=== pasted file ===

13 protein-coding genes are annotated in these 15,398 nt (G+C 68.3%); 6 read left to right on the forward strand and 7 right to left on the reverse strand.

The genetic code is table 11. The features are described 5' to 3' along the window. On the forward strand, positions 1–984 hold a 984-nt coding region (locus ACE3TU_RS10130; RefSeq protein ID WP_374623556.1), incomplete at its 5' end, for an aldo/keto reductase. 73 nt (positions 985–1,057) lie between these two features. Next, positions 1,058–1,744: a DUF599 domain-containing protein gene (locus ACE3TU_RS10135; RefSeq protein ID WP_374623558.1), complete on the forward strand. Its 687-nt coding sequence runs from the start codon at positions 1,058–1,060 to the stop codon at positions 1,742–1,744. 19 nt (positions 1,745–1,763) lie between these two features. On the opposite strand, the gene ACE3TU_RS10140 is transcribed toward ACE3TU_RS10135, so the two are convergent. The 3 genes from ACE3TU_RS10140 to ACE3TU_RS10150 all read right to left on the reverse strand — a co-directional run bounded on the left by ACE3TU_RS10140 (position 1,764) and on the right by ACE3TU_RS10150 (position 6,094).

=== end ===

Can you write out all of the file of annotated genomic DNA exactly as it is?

13 protein-coding genes are annotated in these 15,398 nt (G+C 68.3%); 6 read left to right on the forward strand and 7 right to left on the reverse strand.

The genetic code is table 11. The features are described 5' to 3' along the window. On the forward strand, positions 1–984 hold a 984-nt coding region (locus ACE3TU_RS10130; RefSeq protein ID WP_374623556.1), incomplete at its 5' end, for an aldo/keto reductase. 73 nt (positions 985–1,057) lie between these two features. Next, positions 1,058–1,744: a DUF599 domain-containing protein gene (locus ACE3TU_RS10135; RefSeq protein ID WP_374623558.1), complete on the forward strand. Its 687-nt coding sequence runs from the start codon at positions 1,058–1,060 to the stop codon at positions 1,742–1,744. 19 nt (positions 1,745–1,763) lie between these two features. On the opposite strand, the gene ACE3TU_RS10140 is transcribed toward ACE3TU_RS10135, so the two are convergent. The 3 genes from ACE3TU_RS10140 to ACE3TU_RS10150 all read right to left on the reverse strand — a co-directional run bounded on the left by ACE3TU_RS10140 (position 1,764) and on the right by ACE3TU_RS10150 (position 6,094).